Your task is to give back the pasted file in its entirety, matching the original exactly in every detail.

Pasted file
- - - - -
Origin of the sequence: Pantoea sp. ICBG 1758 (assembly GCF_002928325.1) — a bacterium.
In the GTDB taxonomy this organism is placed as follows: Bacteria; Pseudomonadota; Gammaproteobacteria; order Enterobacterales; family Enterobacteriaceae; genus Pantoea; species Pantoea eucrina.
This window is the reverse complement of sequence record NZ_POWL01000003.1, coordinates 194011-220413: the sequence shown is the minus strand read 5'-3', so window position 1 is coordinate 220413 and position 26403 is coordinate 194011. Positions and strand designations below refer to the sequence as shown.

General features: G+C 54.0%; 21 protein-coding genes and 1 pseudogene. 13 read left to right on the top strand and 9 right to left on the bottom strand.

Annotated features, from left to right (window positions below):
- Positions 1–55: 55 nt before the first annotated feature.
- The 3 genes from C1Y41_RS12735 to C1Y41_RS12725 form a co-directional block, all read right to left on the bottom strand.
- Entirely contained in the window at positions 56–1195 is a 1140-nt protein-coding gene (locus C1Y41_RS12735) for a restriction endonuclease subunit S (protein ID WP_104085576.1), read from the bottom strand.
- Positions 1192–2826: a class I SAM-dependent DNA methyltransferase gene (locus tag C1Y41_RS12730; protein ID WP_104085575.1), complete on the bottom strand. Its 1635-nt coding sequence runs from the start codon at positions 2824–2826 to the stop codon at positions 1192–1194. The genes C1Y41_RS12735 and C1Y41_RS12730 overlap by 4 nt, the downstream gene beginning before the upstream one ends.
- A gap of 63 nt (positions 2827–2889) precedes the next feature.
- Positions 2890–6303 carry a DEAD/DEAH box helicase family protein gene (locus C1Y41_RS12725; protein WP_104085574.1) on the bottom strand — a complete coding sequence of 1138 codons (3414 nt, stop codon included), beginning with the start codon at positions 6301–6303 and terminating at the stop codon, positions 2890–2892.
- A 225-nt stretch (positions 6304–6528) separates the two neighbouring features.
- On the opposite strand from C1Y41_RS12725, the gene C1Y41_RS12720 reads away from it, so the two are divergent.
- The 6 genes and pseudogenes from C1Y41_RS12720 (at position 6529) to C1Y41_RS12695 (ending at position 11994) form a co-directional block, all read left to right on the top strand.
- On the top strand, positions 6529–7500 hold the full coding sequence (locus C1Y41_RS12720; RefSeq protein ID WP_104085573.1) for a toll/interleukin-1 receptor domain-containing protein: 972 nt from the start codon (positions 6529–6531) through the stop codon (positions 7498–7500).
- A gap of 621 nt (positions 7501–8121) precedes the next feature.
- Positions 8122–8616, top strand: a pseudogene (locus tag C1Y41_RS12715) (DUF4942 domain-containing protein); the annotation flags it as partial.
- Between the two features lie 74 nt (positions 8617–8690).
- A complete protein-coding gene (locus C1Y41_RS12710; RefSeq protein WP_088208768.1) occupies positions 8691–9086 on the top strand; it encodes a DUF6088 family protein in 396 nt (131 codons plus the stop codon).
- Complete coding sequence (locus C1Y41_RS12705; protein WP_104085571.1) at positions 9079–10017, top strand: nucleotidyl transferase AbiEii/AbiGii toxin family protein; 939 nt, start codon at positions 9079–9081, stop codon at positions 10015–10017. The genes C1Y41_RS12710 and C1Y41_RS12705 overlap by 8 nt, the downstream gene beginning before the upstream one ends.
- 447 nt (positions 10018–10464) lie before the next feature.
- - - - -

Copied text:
Origin of the sequence: Pantoea sp. ICBG 1758 (assembly GCF_002928325.1) — a bacterium.
In the GTDB taxonomy this organism is placed as follows: Bacteria; Pseudomonadota; Gammaproteobacteria; order Enterobacterales; family Enterobacteriaceae; genus Pantoea; species Pantoea eucrina.
This window is the reverse complement of sequence record NZ_POWL01000003.1, coordinates 194011-220413: the sequence shown is the minus strand read 5'-3', so window position 1 is coordinate 220413 and position 26403 is coordinate 194011. Positions and strand designations below refer to the sequence as shown.

General features: G+C 54.0%; 21 protein-coding genes and 1 pseudogene. 13 read left to right on the top strand and 9 right to left on the bottom strand.

Annotated features, from left to right (window positions below):
- Positions 1–55: 55 nt before the first annotated feature.
- The 3 genes from C1Y41_RS12735 to C1Y41_RS12725 form a co-directional block, all read right to left on the bottom strand.
- Entirely contained in the window at positions 56–1195 is a 1140-nt protein-coding gene (locus C1Y41_RS12735) for a restriction endonuclease subunit S (protein ID WP_104085576.1), read from the bottom strand.
- Positions 1192–2826: a class I SAM-dependent DNA methyltransferase gene (locus tag C1Y41_RS12730; protein ID WP_104085575.1), complete on the bottom strand. Its 1635-nt coding sequence runs from the start codon at positions 2824–2826 to the stop codon at positions 1192–1194. The genes C1Y41_RS12735 and C1Y41_RS12730 overlap by 4 nt, the downstream gene beginning before the upstream one ends.
- A gap of 63 nt (positions 2827–2889) precedes the next feature.
- Positions 2890–6303 carry a DEAD/DEAH box helicase family protein gene (locus C1Y41_RS12725; protein WP_104085574.1) on the bottom strand — a complete coding sequence of 1138 codons (3414 nt, stop codon included), beginning with the start codon at positions 6301–6303 and terminating at the stop codon, positions 2890–2892.
- A 225-nt stretch (positions 6304–6528) separates the two neighbouring features.
- On the opposite strand from C1Y41_RS12725, the gene C1Y41_RS12720 reads away from it, so the two are divergent.
- The 6 genes and pseudogenes from C1Y41_RS12720 (at position 6529) to C1Y41_RS12695 (ending at position 11994) form a co-directional block, all read left to right on the top strand.
- On the top strand, positions 6529–7500 hold the full coding sequence (locus C1Y41_RS12720; RefSeq protein ID WP_104085573.1) for a toll/interleukin-1 receptor domain-containing protein: 972 nt from the start codon (positions 6529–6531) through the stop codon (positions 7498–7500).
- A gap of 621 nt (positions 7501–8121) precedes the next feature.
- Positions 8122–8616, top strand: a pseudogene (locus tag C1Y41_RS12715) (DUF4942 domain-containing protein); the annotation flags it as partial.
- Between the two features lie 74 nt (positions 8617–8690).
- A complete protein-coding gene (locus C1Y41_RS12710; RefSeq protein WP_088208768.1) occupies positions 8691–9086 on the top strand; it encodes a DUF6088 family protein in 396 nt (131 codons plus the stop codon).
- Complete coding sequence (locus C1Y41_RS12705; protein WP_104085571.1) at positions 9079–10017, top strand: nucleotidyl transferase AbiEii/AbiGii toxin family protein; 939 nt, start codon at positions 9079–9081, stop codon at positions 10015–10017. The genes C1Y41_RS12710 and C1Y41_RS12705 overlap by 8 nt, the downstream gene beginning before the upstream one ends.
- 447 nt (positions 10018–10464) lie before the next feature.